Arbitration of legal disputes has become so common that now it has even invaded the Uniformed Services Employment and Reemployment Rights Act of 1994 (USERRA). Navy Lt. Kevin Ziober filed suit against his former employer after it fired him. BLB Resources, Inc. fired him on his last day of work before just before he deployed to Afghanistan in 2012. Lt. Ziober was a Naval Reservist. Lt. Ziober filed suit. But, the employer, a real estate management company in California, invoked the arbitration agreement he had signed. See Military Times report here. The lieutenant argued before the Ninth Circuit that the history of the USERRA indicated that Congress had intended that the USERRA be exempt from arbitration. The Ninth Circuit Court of Appeals did not agree.

The plaintiff pointed to the clause in the USERRA that prohibits the waiver any right the consumer might have under the statute. But, replied the Ninth Circuit, the Supreme Court addressed essentially the same clause in the Credit Repair Organizations Act in CompuCredit Corp. v. Greenwood, 132 S.Ct. 665 (2012). In the CompuCredit case, the Supreme Court held that the Federal Arbitration Act merely provided a different forum. It did not waive any right to pursue a claim. The employee also argued that the courts afforded liberal interpretation for veterans. The court did not disagree, but in agreeing to arbitration, the veteran did not give up any rights. See decision here.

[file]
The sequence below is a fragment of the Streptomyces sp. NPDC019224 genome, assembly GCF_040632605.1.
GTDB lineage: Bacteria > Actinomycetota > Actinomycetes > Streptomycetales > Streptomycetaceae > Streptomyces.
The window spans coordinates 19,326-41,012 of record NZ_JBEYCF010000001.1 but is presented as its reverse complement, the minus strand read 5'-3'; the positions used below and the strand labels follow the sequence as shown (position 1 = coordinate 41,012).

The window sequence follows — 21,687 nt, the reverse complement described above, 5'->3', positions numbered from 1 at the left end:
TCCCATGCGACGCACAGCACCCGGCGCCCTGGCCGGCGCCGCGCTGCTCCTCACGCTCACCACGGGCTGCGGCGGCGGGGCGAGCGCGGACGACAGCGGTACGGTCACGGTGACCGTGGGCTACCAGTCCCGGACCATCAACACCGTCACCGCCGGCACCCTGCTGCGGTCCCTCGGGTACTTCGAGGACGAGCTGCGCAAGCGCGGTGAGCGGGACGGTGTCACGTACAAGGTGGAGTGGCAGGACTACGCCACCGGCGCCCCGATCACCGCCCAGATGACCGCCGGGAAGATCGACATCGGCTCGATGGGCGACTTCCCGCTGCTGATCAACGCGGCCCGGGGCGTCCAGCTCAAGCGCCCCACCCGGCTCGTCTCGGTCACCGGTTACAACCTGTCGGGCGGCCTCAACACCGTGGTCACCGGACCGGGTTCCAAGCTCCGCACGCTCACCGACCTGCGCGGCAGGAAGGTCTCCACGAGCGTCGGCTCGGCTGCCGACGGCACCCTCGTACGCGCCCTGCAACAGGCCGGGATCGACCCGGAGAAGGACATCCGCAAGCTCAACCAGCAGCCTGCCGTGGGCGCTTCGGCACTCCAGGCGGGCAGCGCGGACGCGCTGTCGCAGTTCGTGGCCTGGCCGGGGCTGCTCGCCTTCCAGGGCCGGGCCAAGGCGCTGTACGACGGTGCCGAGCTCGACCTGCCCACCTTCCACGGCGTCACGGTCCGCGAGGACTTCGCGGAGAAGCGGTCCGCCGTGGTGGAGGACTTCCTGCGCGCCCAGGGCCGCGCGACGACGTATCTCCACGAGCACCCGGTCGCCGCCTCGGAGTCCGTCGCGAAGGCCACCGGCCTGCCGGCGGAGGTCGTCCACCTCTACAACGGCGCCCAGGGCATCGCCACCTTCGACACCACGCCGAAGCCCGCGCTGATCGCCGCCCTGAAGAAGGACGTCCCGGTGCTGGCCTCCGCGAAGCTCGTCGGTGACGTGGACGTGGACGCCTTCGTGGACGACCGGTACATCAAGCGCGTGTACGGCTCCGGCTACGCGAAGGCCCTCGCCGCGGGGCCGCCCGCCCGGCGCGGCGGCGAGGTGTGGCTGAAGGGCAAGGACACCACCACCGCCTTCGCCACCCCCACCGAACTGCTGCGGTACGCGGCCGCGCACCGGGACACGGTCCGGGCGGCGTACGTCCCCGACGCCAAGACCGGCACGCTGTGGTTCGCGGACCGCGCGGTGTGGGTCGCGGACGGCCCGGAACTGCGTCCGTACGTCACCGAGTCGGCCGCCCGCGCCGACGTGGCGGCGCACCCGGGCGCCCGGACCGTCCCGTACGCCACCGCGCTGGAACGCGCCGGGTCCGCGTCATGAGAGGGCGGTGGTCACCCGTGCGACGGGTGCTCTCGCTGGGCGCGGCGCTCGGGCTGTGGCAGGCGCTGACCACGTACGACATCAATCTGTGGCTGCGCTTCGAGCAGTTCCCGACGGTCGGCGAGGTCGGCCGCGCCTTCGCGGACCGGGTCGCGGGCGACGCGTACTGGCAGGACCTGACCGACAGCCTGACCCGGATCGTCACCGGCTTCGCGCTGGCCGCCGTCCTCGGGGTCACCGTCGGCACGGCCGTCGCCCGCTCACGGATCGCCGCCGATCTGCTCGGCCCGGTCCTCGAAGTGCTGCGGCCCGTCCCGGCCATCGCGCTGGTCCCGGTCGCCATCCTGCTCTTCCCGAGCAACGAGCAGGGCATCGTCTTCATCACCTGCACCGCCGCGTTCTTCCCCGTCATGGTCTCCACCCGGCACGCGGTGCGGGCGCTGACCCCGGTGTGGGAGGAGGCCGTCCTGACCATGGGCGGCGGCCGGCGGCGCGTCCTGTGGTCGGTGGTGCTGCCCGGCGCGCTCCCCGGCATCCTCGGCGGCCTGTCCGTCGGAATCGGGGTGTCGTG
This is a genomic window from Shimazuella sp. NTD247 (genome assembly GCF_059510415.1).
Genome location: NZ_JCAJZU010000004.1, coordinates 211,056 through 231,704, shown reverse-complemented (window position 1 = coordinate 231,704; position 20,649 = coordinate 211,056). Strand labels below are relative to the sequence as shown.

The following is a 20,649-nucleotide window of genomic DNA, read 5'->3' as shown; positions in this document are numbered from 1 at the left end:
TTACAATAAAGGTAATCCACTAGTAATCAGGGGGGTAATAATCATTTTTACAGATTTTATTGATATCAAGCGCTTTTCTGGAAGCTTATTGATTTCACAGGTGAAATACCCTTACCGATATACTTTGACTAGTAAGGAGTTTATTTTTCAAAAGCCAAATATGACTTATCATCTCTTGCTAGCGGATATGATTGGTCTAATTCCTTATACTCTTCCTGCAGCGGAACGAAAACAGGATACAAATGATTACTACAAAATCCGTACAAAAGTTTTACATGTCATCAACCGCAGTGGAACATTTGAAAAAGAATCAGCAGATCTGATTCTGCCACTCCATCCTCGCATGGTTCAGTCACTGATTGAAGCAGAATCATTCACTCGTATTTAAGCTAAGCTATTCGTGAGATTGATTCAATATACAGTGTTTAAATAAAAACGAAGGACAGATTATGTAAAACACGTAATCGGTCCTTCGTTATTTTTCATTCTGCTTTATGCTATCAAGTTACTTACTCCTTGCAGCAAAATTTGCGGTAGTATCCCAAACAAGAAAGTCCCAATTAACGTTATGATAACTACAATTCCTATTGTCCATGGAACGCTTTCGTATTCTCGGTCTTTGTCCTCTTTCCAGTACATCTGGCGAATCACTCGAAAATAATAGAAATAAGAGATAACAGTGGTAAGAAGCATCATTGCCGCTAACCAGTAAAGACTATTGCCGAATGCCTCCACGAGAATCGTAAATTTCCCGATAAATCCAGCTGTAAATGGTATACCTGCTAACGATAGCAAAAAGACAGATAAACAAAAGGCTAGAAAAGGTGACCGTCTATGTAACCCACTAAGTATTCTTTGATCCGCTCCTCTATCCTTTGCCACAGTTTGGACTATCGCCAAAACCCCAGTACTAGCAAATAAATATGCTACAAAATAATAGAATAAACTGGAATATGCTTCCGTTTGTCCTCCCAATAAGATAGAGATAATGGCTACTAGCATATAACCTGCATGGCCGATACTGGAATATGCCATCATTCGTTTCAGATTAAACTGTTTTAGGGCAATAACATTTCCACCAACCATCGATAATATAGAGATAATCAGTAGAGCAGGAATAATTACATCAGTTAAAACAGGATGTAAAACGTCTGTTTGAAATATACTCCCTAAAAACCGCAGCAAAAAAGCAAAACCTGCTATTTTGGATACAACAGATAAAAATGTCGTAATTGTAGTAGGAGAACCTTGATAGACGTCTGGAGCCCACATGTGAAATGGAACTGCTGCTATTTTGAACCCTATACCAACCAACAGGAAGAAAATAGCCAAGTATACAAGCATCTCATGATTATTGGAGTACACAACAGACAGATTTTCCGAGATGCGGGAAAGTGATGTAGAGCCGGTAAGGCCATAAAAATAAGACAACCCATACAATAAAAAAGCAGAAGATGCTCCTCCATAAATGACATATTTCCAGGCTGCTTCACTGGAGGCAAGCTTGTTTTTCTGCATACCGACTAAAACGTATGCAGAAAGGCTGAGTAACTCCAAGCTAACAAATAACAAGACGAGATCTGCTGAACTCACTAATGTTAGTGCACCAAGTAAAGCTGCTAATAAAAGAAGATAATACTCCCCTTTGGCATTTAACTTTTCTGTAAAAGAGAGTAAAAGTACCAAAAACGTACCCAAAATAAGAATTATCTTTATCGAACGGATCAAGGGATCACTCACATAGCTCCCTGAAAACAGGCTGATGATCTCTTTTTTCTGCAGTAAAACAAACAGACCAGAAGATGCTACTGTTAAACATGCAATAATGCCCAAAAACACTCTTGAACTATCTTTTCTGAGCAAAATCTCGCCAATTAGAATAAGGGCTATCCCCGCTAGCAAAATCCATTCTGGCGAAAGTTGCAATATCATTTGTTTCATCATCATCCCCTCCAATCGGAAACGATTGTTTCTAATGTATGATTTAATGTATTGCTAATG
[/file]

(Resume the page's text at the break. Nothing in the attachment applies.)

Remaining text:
In dissent, Judge Watford, pointed out that the USERRA does not follow the provisions of the Credit Repair Organizations Act closely enough. The USERRA, he pointed out, prohibits any contract that would limit any right under the USERRA. The right to sue in federal court is one such right. Unlike the Age Discrimination in Employment Act and other statutes, the USERRA includes the right to sue and also includes a non-waiver provision. This is the only employment statute to be considered for arbitration that contains both a provision conferring the right to file a suit and a non-waiver provision.

As I have mentioned previously on this forum, the premise that arbitration is just another forum is false. At least one study has found institutional bias in favor of repeat players in the arbitral system. Employers will be repeat players, not employees. The right we give up in signing those agreements is the right to a system over which we have some degree of control. In theory, if a judge performs badly, we can vote him out or vote out of office. Or, we could vote out of the office the president who appointed that particular judge. But, in arbitration, we have no control over who becomes an arbitrator. We do not have a vote.